Lisa Falkenberg, Pulitzer Prize-winning columnist for the Houston Chronicle, said she encountered many failures as a beginning reporter such as misattributing a quote while working for The Daily Texan, but she said she learned from her mistakes and encouraged aspiring journalists to do the same.
“Failure can lead to success, but it’s a scenic route,” Falkenberg said. “The best stories are on the scenic routes anyway.”
Falkenberg said in a lecture Wednesday afternoon that she was once a hesitant journalist who was afraid to pick up the phone. But this year, her groundbreaking commentary on the grand jury system’s manipulation in a murder case helped her realize that her job could uncover injustice within systems.
“Our important role is to be a voice to the voiceless and root out corruption when nobody else cares enough about an issue to shine some light on it,” Falkenberg said. “The story is the most powerful tool of persuasion that exists anywhere.”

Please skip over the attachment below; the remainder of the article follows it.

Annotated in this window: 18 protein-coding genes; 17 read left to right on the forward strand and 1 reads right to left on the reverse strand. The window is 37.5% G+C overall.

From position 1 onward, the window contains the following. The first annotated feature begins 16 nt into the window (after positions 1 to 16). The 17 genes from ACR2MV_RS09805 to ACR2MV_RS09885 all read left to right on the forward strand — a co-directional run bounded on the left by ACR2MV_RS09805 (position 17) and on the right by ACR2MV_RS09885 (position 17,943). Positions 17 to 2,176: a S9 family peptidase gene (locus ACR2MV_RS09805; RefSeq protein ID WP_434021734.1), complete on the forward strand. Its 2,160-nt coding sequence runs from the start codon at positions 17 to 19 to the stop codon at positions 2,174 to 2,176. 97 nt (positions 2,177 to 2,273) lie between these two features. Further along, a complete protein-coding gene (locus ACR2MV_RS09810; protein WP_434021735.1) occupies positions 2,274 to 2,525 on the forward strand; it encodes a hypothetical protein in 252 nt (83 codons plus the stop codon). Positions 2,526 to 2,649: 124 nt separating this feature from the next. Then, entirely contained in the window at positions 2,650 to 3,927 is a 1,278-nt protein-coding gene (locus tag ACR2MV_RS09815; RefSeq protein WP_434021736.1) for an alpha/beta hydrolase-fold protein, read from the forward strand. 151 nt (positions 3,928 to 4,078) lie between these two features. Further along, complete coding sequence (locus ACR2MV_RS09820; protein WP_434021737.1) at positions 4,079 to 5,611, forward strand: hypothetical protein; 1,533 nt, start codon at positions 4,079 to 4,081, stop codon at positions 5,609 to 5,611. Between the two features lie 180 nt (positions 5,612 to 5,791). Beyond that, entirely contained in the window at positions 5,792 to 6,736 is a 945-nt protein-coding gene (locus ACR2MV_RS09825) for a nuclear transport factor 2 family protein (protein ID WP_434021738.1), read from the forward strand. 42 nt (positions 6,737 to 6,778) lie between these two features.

While Falkenberg said anyone can tell an interesting story, she said it is the journalist’s responsibility to make sure a story is told correctly.
“Corporations are starting to use the power of stories,” Falkenberg said. “But without journalists, how do we know we can trust that?”
Journalism junior Emanuela Schneider said she was inspired by Falkenberg’s discussion on the impact journalism can have on the lives of others.
“I just assumed journalism was writing about anything and expressing yourself,” Schneider said. “I never really thought about how much it can actually affect someone in terms of whether someone goes to prison or not.”
Despite receiving hate mail and being criticized for her opinions, Falkenberg said she has developed a thick skin through her job as a columnist.
Falkenberg’s talk was part of the Mary Alice Davis lecture series, which honors the late Davis and her work as a columnist and editorial writer for the Austin American-Statesman by bringing prominent journalists to speak at UT once a year in the fall.
R.B. Brenner, director of the UT School of Journalism, said he invited Falkenberg to speak at this year’s lecture because of her leadership in the industry and status as a graduate of the journalism school.
“There’s nothing more inspiring than for our current students to see someone who graduated from this very school have such an impactful career in journalism and be honored with journalism’s top prize,” Brenner said.